A button below the image reads "Duplicate page in new window". Click on it to make a new browser window for this publication. (This is useful if you want to compare articles, or use two articles at once.)

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Open this page in a new window

There is also a link "[PDF]" in square brackets at the end of each article. This leads to the PDF version of the particular article. Clicking on it will open the Acrobat program (please use Acrobat 4.0 or higher), which will in turn open the article being used and allow you to view the pages before printing them. The Acrobat program makes it very easy to print a document.

Searching for particular words

You can make a query from the Search page in these simple steps:

  1. Specify whether you want to search in titles or chapters.
  2. Indicate whether you want to search for all or just some of the words.
  3. Type in the words you want to search for.
  4. Click the Search button

When you make a query, the titles of ten, fifty or more matching documents will be shown. There is a button at the end to take you on to the next documents. From there you will find buttons to take you either on to the third set of documents and so on, or back to the preceeding sets. Click the title of any document, or the button beside it, to view the document.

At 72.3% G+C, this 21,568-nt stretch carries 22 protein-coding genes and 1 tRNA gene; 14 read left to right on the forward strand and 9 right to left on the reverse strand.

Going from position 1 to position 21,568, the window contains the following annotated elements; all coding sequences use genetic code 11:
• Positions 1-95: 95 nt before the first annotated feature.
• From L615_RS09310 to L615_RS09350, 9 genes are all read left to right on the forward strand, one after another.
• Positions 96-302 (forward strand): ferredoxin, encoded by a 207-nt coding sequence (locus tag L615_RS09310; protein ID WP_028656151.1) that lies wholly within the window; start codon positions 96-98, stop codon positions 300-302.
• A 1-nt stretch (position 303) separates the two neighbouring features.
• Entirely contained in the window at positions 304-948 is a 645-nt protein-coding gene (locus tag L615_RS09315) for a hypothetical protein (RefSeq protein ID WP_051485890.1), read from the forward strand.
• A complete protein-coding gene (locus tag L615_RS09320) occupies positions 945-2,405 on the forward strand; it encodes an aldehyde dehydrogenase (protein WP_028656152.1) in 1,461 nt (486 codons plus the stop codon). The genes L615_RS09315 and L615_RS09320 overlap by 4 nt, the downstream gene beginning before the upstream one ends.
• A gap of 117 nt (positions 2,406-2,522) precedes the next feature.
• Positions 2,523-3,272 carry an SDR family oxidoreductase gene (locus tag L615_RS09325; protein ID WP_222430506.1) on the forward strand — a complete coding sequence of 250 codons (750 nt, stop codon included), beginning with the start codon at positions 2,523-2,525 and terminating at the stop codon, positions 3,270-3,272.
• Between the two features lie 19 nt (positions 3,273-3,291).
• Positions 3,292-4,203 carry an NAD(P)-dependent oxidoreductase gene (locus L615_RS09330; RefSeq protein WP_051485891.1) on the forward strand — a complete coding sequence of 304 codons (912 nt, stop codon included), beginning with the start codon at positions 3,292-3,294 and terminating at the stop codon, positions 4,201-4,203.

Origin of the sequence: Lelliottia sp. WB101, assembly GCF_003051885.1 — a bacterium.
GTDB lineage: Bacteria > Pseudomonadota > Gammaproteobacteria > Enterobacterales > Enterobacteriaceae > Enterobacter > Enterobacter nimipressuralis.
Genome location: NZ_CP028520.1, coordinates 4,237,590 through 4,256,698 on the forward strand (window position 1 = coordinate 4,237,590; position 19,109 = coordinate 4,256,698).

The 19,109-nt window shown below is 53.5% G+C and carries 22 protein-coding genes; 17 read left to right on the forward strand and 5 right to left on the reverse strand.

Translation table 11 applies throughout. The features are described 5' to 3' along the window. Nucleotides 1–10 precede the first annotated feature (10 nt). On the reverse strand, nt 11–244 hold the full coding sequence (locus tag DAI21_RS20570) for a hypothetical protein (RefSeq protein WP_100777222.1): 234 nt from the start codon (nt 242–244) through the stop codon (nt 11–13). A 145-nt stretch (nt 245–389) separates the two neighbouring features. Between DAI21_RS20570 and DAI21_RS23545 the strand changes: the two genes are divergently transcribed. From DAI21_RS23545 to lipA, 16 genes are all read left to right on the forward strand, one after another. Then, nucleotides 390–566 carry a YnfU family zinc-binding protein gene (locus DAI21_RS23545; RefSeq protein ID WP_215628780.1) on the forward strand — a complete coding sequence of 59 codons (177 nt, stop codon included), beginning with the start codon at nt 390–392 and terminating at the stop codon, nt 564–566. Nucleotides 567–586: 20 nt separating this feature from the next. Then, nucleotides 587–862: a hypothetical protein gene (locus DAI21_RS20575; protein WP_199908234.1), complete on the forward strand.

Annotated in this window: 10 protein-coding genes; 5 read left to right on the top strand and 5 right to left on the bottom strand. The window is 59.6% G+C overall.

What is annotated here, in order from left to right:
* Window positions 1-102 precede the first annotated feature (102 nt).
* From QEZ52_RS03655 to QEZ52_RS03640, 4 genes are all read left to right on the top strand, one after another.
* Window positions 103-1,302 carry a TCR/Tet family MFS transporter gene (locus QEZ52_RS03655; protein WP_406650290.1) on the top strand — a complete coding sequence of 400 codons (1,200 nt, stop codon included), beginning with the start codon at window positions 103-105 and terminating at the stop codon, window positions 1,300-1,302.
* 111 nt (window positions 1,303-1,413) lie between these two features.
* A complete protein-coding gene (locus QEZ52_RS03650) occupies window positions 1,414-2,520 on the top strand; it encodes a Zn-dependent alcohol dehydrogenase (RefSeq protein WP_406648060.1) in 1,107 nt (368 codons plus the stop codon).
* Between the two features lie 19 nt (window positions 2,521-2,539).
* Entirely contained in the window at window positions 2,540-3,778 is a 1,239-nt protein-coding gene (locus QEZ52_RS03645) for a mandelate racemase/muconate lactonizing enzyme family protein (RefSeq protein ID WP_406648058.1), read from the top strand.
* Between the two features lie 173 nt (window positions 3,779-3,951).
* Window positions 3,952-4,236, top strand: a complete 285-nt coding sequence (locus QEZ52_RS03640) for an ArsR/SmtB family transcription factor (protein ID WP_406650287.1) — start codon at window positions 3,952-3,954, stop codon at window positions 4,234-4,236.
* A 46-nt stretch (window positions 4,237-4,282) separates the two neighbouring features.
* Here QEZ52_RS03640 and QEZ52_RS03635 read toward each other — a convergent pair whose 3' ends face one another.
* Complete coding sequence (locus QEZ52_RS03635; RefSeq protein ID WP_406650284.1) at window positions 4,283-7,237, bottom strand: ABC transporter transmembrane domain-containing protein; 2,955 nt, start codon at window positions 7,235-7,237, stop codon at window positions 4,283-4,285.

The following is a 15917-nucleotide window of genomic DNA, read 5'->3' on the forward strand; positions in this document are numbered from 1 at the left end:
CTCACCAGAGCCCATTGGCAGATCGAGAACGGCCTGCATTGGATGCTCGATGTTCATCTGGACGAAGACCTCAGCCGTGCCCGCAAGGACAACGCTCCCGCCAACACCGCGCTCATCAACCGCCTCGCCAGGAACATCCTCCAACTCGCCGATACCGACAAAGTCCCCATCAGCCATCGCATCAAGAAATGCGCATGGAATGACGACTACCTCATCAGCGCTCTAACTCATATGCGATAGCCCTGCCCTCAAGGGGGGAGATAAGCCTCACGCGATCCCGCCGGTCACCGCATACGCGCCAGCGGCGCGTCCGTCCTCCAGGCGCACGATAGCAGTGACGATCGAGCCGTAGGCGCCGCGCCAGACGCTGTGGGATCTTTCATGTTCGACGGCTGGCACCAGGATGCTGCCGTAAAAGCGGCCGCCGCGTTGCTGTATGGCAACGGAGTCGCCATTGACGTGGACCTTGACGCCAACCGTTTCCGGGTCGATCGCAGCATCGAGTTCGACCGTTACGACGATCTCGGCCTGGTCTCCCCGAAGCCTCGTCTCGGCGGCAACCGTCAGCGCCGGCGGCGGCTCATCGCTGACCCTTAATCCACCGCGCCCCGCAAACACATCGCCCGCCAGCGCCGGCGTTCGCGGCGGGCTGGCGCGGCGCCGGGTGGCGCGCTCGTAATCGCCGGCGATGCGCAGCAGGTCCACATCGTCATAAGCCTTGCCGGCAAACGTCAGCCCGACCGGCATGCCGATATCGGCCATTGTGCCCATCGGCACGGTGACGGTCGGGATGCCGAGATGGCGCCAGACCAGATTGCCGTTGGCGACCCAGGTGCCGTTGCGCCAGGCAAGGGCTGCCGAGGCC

You can return up to a maximum of specific 50 documents. You can change this number by clicking the preferences button at the top of the page.

Search terms

What you type into the query box is interpreted as a list of "Search terms." Each term contains alphabetic characters and digits. Terms are separated by white space. You cannot search for words that include punctuation. If anything other than alpha/numeric characters appear, such as punctuation, they serve to separate terms as though they were spaces and are ignored.